• [0019]
    Beginning at block 202 and moving to block 204, the processor 104, such as by executing instructions stored in the machine-readable storage medium 102, receives the lists of objectives 110, where each list of objectives is associated with a stakeholder. The objectives included in the lists of objectives 110 may be any suitable objectives. For example, the objectives may be to pursue a particular project or group of projects, to complete projects benefiting a particular department, region, or other unit, or to keep the total cost of selected projects below a particular amount.
  • [0020]
    The lists of objectives 110 may be associated with a stakeholder in any suitable manner. For example, each stakeholder may have a list of objectives associated with it. In one embodiment, the lists of objectives 110 and stakeholder information are stored in the storage 106. A stakeholder may be, for example, a person, unit, region, or other entity. For example, a North America region of an organization may have a list of objectives and an Asia region of an organization may have a list of objectives. In some cases, the stakeholders may overlap. For example, there may be a list associated with a South America region and a list associated with a marketing unit even though there is marketing work performed in the South America region.
  • [0021]
    The processor 104 may access the lists of objectives 110 in any suitable manner. For example, the processor 104 may retrieve the lists of objectives 110 from a storage, such as the storage 106. The processor 104 may receive the lists of objectives 110 from another application or from an end user. For example, a stakeholder may enter the list of objectives associated with it, or an administrator may enter the lists of objectives associated with each of the stakeholders. In one embodiment, the processor 104 accesses the lists of objectives 110 and stores them in the storage 106 for later retrieval. In one embodiment, the processor 104 also receives information related to the lists of objectives, such as information related to how an objective may be satisfied. For example, an objective for completing projects related to North America may have associated information about which offices are located within North America.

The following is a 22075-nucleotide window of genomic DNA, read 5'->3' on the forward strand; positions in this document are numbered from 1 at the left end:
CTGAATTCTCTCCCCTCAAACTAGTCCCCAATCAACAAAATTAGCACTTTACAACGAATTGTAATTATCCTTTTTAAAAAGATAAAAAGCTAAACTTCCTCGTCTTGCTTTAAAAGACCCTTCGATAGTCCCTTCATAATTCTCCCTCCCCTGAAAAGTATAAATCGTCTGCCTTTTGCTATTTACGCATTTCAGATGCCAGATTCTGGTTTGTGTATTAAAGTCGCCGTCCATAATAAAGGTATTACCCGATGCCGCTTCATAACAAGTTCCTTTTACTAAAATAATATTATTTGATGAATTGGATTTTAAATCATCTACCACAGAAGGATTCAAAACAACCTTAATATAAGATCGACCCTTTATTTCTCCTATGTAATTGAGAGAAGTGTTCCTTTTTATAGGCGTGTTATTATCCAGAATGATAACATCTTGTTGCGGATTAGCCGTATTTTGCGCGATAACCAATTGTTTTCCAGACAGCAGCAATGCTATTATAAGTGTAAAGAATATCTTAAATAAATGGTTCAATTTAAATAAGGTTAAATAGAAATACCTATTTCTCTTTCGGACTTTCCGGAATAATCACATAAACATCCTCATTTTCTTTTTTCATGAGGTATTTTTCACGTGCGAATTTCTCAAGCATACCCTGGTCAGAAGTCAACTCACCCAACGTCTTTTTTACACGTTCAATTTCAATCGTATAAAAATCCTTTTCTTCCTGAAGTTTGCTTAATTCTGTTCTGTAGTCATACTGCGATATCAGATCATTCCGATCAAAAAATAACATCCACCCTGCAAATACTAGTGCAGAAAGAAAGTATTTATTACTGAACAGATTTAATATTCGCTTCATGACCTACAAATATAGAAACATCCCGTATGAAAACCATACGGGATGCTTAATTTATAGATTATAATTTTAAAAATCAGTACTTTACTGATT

• [0022]
    In one embodiment, the objectives in each list of objectives are associated with a weight indicating the importance of the objective relative to the other objectives in the list. For example, a stakeholder may rank its list of objectives in order of importance to the stakeholder. In one embodiment, the processor 104 receives a relative weight associated with each objective. For example, objective A may be weighted as high importance and objectives B and C may be weighted as low importance for a particular stakeholder.
  • [0023]
    In one embodiment, the processor 104 receives information about the relative importance of one list of objectives compared to another list of objectives. For example, an objective list associated with the CEO of an organization may be considered more important than an objective list associated with an employee, or an objective list associated with a bigger department may be considered more important than the objective list of a smaller department. The processor 104 may receive, for example, an order of importance related to each objective list or a relative weight of importance associated with each objective list.
  • [0024]
    Continuing to block 206, the processor 104, such as by executing instructions stored in the machine-readable storage medium 102, receives a list of projects, such as the list of projects 108. The projects may include any suitable projects. For example, the projects may include current or future projects. The projects may be related to any suitable area, such as information technology, construction, or staffing.
  • [0025]
    In some implementations, the list of projects 108 includes a list of projects and information associated with the projects. The list of projects 108 may include information used to determine whether a project fulfills one of the objectives. For example, the list of projects 108 may associate a project with a department it is related to, a region it is related to, the cost, the time involved, or how it relates to another entity.
  • [0026]
    The processor 104 may access the list of projects 108 in any suitable manner. For example, the processor 104 may retrieve the list of projects 108 from a storage, such as the storage 106. The processor 104 may receive the list of projects 108 from another application or from end users. In one embodiment, a user enters or uploads the list of projects 108 using a user interface. The processor 104 may receive the list of projects 108 and store them in the storage 106 for later retrieval.
  • [0027]
    Proceeding to block 208, the processor 104, such as by executing instructions stored in the machine-readable storage medium 102, selects groups of projects from the list of projects 108 based on the degree to which each selected group of projects meets the lists of objectives 110. For example, group A may include projects 1, 2, and 3, group B may include projects 2, 3, and 5, and group C may include projects 6, 7, and 8. Each chosen group of projects may be a potential group of projects that may be pursued while still fitting within the system constraints, such as time and budget constraints. The processor 104 may select any number of groups of projects. In one embodiment, the processor 104 receives a setting, such as a setting from user input, indicating the number of groups of projects to select. This may allow users to determine whether they would like more or less choices of project-groups presented to them.